Titanium-aluminum-vanadium wear particles isolated from the soft-issue membrane of a failed total hip arthroplasty were added to human fibroblasts in cell culture. The cellular response to particle challenge was determined by assaying for levels of interleukin-1 beta, interleukin-6, tumor necrosis factor-alpha, prostaglandin E2, basic fibroblast growth factor, platelet-derived growth factor-AB, and transforming growth factor-beta. Collagenase and gelatinase activities were analyzed by zymography and [3H]collagen degradation. Cell viability was assessed by measuring the uptake of [3H]thymidine. Over the range of particle concentrations tested, cell viability, as demonstrated by [3H]thymidine uptake, remained unaffected. Fibroblasts exhibited a dose-dependent release of interleukin-6 in response to exposure to titanium-aluminum-vanadium particles. At 6 and 48 hours, the highest concentration of titanium alloy particles (0.189% [vol/vol]) resulted in 7-fold and 16-fold increases in interleukin-6 release, respectively, when compared with negative controls. Neither interleukin-1 beta nor tumor necrosis factor-alpha was detected in the culture medium at any particle concentration tested for both dermal and foreskin fibroblasts. The pattern of prostaglandin E2 release by fibroblasts mirrored the pattern of interleukin-6 release. Fibroblasts exposed to the highest concentration of titanium alloy particles showed an increase in collagenase activity, starting at 12 hours. When medium samples were treated with amino phenylmercuric acetate to activate latent enzymes, a statistically significant increase in collagenase activity was observed as early as 6 hours (p < 0.001). Substrate gel analysis of medium from fibroblasts stimulated by high particle concentrations also showed an increase in gelatinolytic activity when compared with unstimulated controls. Analysis of medium samples for growth factors showed an increase in basic fibroblast growth factor at low particle concentrations, beginning at 12 hours. Levels of platelet-derived growth factor-AB and transforming growth factor-beta were not detectable in the controls or at any particle concentration tested. The results of this study showed that fibroblasts exposed to titanium alloy wear particles become activated and release proinflammatory mediators that influence bone metabolism. These data support the hypothesis that direct activation of fibroblasts by particulate wear may play a role in particle-mediated osteolysis. Fibroblast activation coupled with the biologic response of macrophages to wear debris in the loosening membrane may have a synergistic effect on pathologic bone resorption.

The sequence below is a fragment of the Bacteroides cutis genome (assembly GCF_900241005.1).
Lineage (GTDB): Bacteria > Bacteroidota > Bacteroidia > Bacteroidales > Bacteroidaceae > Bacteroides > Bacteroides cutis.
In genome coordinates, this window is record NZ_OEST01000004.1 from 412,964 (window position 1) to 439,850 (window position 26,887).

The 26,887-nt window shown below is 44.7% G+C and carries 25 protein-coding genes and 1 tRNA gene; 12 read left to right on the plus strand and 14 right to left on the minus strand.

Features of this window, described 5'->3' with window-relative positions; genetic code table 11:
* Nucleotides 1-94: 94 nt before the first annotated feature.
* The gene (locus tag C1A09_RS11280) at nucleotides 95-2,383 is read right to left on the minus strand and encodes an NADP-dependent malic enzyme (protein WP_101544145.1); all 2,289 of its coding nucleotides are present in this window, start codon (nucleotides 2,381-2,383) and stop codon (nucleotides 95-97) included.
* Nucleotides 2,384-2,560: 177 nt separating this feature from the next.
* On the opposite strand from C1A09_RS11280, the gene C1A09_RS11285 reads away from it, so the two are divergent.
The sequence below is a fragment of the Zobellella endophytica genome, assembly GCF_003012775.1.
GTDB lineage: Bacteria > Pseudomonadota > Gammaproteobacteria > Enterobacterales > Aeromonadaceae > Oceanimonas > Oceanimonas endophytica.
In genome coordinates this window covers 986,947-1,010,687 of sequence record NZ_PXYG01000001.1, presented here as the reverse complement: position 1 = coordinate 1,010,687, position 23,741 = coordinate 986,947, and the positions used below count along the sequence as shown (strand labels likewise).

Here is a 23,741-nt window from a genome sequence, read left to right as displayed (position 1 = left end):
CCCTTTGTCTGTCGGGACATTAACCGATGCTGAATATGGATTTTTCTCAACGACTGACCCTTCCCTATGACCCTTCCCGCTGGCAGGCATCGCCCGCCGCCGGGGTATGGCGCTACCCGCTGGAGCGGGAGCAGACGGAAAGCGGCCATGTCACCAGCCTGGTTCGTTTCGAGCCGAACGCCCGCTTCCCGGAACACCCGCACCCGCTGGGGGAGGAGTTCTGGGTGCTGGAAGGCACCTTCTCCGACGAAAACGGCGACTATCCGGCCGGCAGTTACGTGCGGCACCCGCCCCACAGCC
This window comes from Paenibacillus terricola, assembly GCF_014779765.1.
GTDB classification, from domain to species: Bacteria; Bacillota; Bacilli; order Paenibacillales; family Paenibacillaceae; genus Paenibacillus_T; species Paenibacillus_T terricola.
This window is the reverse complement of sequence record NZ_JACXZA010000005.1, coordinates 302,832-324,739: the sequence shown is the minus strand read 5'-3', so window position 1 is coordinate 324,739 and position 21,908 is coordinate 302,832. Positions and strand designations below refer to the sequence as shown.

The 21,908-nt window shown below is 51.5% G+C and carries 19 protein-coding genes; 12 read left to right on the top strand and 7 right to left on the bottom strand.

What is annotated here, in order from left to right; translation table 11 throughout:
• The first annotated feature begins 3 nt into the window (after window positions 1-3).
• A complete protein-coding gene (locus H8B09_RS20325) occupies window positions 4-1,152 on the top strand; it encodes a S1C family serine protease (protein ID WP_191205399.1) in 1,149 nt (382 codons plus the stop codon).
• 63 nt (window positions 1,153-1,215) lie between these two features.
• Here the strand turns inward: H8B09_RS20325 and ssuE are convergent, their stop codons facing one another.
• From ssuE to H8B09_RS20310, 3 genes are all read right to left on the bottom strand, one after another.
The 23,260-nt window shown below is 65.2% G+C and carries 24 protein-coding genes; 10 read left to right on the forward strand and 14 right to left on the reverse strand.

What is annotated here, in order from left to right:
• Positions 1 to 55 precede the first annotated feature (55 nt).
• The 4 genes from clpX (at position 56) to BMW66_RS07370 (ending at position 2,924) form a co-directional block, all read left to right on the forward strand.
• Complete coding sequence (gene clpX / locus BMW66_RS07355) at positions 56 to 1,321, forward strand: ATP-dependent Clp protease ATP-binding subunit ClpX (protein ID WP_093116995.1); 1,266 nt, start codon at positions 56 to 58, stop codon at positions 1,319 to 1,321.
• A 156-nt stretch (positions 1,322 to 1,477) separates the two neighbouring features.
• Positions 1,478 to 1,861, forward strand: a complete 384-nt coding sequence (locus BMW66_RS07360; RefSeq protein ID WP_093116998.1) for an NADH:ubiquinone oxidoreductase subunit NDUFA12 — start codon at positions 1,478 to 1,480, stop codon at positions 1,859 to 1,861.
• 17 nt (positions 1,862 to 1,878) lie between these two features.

View details for Web of Science ID A1996UT65500016
View details for PubMedID 8676260